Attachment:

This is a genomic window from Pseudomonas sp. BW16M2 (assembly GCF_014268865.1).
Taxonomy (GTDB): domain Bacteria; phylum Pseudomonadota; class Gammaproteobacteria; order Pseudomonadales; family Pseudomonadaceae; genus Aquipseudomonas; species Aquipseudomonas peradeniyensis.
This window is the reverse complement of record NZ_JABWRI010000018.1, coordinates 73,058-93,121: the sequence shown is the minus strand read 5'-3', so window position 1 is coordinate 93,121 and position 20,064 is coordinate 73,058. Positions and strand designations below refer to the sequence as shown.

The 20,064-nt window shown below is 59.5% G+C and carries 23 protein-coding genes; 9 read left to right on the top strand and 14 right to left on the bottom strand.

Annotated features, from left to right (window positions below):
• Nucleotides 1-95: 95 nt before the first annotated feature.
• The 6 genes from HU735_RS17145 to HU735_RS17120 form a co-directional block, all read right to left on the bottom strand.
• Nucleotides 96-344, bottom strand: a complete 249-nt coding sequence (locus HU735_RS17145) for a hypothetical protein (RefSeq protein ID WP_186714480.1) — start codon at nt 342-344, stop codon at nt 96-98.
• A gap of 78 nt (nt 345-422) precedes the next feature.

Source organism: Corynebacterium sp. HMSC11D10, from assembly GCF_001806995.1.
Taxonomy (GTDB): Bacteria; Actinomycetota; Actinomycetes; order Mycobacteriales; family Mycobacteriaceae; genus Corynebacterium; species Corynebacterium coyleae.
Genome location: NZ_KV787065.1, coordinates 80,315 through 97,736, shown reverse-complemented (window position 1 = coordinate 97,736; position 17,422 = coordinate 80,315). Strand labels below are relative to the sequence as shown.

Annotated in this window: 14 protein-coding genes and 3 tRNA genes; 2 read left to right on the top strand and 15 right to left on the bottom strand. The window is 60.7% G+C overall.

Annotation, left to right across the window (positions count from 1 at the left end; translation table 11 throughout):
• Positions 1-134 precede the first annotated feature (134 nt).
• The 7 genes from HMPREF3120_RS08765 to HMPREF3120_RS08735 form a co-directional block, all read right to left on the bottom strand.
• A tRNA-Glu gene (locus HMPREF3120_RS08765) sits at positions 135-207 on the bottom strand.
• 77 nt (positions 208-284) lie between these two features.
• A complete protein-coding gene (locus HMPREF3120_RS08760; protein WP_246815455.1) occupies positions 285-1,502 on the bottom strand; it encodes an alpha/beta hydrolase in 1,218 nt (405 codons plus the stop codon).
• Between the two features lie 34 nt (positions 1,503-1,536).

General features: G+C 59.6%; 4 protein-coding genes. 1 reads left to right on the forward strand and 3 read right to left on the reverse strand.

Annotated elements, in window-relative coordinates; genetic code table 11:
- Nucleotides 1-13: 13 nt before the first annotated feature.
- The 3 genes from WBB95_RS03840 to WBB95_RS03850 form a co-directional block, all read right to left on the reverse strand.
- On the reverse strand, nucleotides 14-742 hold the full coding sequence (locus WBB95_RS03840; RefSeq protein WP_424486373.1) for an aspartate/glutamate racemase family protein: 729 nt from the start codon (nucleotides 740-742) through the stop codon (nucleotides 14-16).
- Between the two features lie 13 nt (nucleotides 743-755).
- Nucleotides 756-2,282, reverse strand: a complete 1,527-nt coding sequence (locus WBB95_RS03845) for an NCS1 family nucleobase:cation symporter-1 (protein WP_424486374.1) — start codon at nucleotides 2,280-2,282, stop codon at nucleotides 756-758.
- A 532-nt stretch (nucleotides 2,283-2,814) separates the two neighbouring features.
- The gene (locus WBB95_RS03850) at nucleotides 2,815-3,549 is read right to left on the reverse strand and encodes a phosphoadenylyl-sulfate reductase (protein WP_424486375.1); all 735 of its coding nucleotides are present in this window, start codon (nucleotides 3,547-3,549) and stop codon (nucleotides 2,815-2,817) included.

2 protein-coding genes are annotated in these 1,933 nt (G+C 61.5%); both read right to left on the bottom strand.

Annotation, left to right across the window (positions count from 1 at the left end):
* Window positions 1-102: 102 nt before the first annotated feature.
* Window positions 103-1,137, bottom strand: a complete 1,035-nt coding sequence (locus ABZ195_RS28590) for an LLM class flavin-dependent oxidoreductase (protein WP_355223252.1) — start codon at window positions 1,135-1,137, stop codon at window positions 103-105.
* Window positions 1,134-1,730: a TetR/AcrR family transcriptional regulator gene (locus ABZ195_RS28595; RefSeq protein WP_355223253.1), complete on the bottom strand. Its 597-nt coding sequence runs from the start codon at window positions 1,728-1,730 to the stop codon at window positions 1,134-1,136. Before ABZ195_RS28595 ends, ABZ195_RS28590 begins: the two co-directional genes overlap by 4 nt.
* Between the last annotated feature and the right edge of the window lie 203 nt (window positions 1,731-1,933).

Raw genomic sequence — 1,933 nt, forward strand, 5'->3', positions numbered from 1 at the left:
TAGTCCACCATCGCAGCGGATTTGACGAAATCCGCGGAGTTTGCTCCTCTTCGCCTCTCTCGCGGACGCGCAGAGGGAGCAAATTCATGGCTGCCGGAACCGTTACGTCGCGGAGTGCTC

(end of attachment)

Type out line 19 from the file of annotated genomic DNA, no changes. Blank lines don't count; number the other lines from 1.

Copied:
• A complete protein-coding gene (locus HMPREF3120_RS08760; protein WP_246815455.1) occupies positions 285-1,502 on the bottom strand; it encodes an alpha/beta hydrolase in 1,218 nt (405 codons plus the stop codon).